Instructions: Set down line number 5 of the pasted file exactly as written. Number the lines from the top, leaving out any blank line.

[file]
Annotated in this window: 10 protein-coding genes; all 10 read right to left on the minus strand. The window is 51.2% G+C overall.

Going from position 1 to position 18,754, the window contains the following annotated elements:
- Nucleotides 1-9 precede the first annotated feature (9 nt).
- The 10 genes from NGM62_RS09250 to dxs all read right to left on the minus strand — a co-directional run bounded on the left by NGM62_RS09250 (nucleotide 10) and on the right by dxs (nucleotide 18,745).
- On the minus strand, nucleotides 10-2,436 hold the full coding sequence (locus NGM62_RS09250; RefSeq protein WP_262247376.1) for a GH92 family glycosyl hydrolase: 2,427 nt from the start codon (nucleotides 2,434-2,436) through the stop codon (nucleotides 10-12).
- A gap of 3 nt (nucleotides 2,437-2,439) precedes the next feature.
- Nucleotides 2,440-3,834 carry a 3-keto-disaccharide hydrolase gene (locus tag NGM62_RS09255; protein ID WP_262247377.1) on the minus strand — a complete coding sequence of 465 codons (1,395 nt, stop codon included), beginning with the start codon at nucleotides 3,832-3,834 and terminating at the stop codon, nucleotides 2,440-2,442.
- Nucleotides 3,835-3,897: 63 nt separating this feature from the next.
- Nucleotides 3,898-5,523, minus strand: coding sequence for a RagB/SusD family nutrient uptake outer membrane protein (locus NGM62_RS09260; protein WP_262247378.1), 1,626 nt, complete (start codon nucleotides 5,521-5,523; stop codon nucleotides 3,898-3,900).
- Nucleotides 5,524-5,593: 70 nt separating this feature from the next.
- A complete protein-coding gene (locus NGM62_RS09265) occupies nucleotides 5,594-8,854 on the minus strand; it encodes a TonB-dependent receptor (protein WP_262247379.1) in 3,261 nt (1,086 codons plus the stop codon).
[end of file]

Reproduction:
- On the minus strand, nucleotides 10-2,436 hold the full coding sequence (locus NGM62_RS09250; RefSeq protein WP_262247376.1) for a GH92 family glycosyl hydrolase: 2,427 nt from the start codon (nucleotides 2,434-2,436) through the stop codon (nucleotides 10-12).